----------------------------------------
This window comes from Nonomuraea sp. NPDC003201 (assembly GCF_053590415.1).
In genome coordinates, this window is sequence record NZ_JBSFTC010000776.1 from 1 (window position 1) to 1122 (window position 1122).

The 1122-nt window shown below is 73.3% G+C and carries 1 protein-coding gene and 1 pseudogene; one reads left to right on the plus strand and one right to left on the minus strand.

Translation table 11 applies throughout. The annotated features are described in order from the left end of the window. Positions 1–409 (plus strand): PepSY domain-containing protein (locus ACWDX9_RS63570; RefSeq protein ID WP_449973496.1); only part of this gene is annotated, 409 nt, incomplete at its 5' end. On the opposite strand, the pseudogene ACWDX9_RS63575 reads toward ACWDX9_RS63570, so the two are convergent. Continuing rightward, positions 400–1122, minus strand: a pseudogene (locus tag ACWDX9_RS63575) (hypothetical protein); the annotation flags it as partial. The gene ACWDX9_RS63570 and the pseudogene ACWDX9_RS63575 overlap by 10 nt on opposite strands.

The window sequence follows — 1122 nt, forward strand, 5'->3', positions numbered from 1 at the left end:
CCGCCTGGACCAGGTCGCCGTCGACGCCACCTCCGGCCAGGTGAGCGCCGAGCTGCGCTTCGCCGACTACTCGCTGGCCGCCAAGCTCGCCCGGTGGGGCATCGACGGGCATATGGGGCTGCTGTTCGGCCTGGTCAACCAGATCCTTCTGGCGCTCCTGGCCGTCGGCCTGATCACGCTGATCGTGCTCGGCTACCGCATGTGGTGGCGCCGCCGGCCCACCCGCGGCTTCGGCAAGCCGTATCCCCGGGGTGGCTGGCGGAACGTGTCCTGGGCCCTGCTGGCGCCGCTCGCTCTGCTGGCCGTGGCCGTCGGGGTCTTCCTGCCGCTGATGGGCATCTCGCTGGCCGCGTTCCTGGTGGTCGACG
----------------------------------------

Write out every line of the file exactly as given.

This window comes from Nonomuraea sp. NPDC003201 (assembly GCF_053590415.1).
In genome coordinates, this window is sequence record NZ_JBSFTC010000776.1 from 1 (window position 1) to 1122 (window position 1122).

The 1122-nt window shown below is 73.3% G+C and carries 1 protein-coding gene and 1 pseudogene; one reads left to right on the plus strand and one right to left on the minus strand.

Translation table 11 applies throughout. The annotated features are described in order from the left end of the window. Positions 1–409 (plus strand): PepSY domain-containing protein (locus ACWDX9_RS63570; RefSeq protein ID WP_449973496.1); only part of this gene is annotated, 409 nt, incomplete at its 5' end. On the opposite strand, the pseudogene ACWDX9_RS63575 reads toward ACWDX9_RS63570, so the two are convergent. Continuing rightward, positions 400–1122, minus strand: a pseudogene (locus tag ACWDX9_RS63575) (hypothetical protein); the annotation flags it as partial. The gene ACWDX9_RS63570 and the pseudogene ACWDX9_RS63575 overlap by 10 nt on opposite strands.

The window sequence follows — 1122 nt, forward strand, 5'->3', positions numbered from 1 at the left end:
CCGCCTGGACCAGGTCGCCGTCGACGCCACCTCCGGCCAGGTGAGCGCCGAGCTGCGCTTCGCCGACTACTCGCTGGCCGCCAAGCTCGCCCGGTGGGGCATCGACGGGCATATGGGGCTGCTGTTCGGCCTGGTCAACCAGATCCTTCTGGCGCTCCTGGCCGTCGGCCTGATCACGCTGATCGTGCTCGGCTACCGCATGTGGTGGCGCCGCCGGCCCACCCGCGGCTTCGGCAAGCCGTATCCCCGGGGTGGCTGGCGGAACGTGTCCTGGGCCCTGCTGGCGCCGCTCGCTCTGCTGGCCGTGGCCGTCGGGGTCTTCCTGCCGCTGATGGGCATCTCGCTGGCCGCGTTCCTGGTGGTCGACG